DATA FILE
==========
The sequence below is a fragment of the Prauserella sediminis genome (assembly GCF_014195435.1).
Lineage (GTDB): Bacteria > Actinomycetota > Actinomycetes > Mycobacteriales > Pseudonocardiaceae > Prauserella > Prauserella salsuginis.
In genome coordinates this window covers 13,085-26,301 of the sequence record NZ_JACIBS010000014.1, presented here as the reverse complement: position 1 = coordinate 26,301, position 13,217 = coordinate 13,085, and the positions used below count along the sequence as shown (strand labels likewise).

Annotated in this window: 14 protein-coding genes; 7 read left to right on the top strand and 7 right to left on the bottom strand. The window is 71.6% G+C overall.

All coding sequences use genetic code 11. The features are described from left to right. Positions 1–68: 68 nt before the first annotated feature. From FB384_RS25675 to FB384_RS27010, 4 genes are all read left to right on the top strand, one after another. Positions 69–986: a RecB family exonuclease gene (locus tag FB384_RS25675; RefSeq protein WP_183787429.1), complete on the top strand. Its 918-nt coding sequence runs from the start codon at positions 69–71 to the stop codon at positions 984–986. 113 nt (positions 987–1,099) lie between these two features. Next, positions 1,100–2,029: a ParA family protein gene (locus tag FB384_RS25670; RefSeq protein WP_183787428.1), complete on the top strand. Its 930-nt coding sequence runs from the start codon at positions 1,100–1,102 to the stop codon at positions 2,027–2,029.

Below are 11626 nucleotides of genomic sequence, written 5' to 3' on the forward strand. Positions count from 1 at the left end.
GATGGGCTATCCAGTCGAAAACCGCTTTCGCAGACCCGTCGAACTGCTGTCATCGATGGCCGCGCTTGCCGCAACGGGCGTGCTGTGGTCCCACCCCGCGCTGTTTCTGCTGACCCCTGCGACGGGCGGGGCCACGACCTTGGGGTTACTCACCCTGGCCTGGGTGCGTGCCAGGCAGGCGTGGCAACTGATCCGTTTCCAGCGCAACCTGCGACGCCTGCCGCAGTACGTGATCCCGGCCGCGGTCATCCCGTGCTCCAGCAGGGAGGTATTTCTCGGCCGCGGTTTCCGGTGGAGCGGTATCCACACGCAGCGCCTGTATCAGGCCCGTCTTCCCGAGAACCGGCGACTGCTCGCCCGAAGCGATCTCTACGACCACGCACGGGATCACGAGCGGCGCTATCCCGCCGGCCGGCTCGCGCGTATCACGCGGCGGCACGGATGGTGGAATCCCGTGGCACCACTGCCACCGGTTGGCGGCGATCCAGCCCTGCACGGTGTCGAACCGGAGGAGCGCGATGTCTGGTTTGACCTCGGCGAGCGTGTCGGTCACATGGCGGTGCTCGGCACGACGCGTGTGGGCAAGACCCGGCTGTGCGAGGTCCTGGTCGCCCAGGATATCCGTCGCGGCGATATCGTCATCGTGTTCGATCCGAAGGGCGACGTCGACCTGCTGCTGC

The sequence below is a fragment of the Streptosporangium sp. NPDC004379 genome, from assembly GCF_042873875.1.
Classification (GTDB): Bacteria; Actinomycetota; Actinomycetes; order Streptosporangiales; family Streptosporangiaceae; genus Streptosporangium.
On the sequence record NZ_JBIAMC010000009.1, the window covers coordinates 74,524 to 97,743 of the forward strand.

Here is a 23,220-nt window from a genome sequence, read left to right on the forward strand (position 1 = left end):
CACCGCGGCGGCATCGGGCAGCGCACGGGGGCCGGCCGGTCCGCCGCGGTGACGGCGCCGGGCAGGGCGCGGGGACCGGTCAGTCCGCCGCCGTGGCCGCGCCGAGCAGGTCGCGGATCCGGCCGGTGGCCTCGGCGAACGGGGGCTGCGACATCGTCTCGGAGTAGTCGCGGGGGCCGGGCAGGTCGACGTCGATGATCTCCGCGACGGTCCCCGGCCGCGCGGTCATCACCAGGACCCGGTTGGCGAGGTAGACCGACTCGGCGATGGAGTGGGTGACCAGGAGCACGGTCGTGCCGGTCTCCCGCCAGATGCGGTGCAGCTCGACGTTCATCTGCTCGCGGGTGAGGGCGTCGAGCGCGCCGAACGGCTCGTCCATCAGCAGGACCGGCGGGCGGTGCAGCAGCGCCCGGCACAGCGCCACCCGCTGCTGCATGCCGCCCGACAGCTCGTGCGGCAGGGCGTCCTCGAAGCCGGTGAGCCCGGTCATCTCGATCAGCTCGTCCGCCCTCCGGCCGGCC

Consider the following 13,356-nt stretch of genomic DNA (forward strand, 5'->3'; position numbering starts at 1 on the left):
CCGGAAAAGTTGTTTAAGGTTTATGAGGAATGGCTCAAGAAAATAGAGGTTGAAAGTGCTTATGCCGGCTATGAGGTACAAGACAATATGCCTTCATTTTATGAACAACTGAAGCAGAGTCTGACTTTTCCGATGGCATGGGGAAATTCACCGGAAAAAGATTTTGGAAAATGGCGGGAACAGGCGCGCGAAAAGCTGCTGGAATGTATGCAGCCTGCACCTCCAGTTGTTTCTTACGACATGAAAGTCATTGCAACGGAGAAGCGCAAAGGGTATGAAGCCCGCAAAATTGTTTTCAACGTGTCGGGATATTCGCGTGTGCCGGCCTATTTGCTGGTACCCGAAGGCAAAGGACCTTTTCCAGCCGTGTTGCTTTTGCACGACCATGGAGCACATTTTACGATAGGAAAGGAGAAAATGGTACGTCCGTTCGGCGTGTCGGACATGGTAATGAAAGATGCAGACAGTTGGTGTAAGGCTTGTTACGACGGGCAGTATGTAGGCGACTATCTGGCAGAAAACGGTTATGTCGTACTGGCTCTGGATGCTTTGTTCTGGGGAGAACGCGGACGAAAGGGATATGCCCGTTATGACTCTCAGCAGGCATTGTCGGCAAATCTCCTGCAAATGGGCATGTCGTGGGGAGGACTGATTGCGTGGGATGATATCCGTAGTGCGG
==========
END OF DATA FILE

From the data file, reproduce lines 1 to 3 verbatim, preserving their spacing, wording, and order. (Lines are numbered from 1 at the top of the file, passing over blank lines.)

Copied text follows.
The sequence below is a fragment of the Prauserella sediminis genome (assembly GCF_014195435.1).
Lineage (GTDB): Bacteria > Actinomycetota > Actinomycetes > Mycobacteriales > Pseudonocardiaceae > Prauserella > Prauserella salsuginis.
In genome coordinates this window covers 13,085-26,301 of the sequence record NZ_JACIBS010000014.1, presented here as the reverse complement: position 1 = coordinate 26,301, position 13,217 = coordinate 13,085, and the positions used below count along the sequence as shown (strand labels likewise).